What Toni said.. I think it's pretty difficult to beat this price if you add the labor and especially the board. One way in which you could beat it is by using LEDs that have the programming built-in. I haven't seen any fade in/fade out ones in a long time (can blame cheap microcontrollers for that), but there's regular blinking ones (they don't fade in/out, though) and also the RGB color cycling ones which, if you put an appropriate color gel around them (say a red gel to block most of the green and blue colors), may give a similar effect. This product is much more flexible, though :)

  • David38 / about 11 years ago / 1

    What is he difference (if any) between this LilyTwinkle and the LilyTiny ?

  • Anyone have a fritzing version of this part?

  • MostThingsWeb / about 12 years ago / 1

    The flower-styled traces are a nice touch.

Customer Reviews

4.4 out of 5

Based on 9 ratings:

Currently viewing all customer reviews.

Liky Twinkle and LEDs in my quilts

I am new to electronics and have started incorporating them in my quilted pieces. I am a free-motion quilter, a maker and quilting instructor. The Lily Twinkle is in a quilted panel with a scene of the Eiffel Tower. The tower and surrounding roses are highlighted with LEDs. Still learning the technology. Using this component was a great start.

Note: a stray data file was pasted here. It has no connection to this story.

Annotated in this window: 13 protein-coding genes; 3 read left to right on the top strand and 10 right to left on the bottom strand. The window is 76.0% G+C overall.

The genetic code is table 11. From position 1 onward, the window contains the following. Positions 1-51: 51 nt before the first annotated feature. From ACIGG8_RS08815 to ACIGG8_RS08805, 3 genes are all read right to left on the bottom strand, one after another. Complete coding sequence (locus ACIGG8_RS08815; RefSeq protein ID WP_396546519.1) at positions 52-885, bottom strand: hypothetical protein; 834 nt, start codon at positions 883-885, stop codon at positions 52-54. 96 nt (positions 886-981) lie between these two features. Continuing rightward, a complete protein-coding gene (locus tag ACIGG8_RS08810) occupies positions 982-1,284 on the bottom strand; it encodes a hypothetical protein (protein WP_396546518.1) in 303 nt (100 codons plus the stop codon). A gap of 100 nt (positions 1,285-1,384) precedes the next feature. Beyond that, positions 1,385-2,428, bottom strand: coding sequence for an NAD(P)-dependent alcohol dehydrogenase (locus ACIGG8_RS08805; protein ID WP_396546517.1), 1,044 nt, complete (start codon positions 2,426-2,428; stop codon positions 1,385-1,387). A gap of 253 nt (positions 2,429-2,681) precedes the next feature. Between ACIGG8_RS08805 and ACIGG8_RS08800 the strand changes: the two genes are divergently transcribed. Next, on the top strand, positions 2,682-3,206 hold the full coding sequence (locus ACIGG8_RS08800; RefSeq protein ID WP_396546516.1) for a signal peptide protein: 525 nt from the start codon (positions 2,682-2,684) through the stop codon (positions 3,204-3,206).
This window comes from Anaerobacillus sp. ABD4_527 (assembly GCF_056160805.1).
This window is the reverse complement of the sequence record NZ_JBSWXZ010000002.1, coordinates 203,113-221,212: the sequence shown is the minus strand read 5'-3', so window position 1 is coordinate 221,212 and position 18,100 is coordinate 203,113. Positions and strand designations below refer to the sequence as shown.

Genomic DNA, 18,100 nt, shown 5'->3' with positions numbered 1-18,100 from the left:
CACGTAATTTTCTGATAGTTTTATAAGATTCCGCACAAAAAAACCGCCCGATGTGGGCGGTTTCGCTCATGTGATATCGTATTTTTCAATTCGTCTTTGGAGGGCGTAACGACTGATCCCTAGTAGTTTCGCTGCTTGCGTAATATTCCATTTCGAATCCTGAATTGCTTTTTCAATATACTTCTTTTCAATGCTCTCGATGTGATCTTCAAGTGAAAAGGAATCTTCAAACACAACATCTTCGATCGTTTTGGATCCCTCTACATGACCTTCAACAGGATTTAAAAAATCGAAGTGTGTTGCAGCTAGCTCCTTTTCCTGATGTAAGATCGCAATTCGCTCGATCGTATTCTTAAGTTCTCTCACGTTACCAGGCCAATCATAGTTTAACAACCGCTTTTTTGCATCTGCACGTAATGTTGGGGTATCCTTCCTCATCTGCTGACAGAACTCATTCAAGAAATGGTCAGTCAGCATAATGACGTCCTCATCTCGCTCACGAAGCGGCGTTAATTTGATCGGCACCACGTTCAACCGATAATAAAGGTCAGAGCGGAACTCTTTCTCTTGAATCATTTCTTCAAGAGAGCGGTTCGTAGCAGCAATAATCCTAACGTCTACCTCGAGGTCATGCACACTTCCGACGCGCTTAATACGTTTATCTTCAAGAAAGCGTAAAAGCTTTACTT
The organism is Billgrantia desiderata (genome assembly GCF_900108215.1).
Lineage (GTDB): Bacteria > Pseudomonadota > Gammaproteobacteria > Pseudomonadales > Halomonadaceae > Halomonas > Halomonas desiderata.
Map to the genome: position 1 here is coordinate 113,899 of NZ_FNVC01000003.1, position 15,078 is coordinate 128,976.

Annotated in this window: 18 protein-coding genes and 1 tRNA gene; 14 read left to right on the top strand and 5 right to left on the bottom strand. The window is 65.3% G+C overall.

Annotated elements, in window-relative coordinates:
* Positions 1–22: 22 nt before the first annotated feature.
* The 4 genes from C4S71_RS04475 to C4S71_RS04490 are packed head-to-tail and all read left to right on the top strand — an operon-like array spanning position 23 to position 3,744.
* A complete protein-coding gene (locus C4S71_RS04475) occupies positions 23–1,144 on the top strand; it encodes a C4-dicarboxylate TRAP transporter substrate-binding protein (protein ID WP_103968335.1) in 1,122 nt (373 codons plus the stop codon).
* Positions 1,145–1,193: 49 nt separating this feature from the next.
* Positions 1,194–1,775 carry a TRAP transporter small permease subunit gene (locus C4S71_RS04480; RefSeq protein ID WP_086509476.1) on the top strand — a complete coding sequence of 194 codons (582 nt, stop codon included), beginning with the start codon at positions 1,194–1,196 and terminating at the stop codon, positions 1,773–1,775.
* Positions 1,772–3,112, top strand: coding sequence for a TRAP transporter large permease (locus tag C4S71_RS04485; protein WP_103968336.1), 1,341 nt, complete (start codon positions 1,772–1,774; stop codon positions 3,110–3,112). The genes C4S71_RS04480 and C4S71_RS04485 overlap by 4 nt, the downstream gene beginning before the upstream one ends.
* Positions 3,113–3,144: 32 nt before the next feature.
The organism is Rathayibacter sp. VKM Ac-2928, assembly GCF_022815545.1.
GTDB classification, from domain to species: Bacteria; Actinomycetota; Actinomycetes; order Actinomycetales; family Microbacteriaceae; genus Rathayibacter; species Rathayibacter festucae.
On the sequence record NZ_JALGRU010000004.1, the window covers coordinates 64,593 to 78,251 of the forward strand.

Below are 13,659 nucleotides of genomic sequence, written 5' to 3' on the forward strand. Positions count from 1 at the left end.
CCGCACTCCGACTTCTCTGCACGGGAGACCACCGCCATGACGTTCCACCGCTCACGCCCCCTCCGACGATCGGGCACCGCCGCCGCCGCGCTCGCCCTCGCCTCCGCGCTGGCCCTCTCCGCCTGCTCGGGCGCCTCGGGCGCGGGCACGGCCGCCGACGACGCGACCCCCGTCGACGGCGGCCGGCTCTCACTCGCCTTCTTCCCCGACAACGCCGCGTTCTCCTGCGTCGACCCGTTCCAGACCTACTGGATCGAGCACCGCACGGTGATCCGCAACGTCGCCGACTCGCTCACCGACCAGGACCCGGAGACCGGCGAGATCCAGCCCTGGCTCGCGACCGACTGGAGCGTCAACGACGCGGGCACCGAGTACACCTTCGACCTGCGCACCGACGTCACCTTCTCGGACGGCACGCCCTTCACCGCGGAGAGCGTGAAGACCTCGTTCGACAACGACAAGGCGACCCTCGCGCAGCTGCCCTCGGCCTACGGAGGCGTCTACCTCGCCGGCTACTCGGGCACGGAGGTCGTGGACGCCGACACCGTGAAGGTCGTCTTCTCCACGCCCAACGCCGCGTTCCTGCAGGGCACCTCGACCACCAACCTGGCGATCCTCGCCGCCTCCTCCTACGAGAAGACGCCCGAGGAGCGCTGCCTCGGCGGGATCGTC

Excellent Product

Work as advertised, easy even for 3rd graders to solder to. I would avoid using copper tape with them as the connection with them is less secure.

Fun for my pink hat!

I put four pink LEDs onto my pink pussy hat. It was so simple I could just sew without having to consult schematics or anything. Now I just need a new battery... I'm borrowing one from my Know-it-all bag.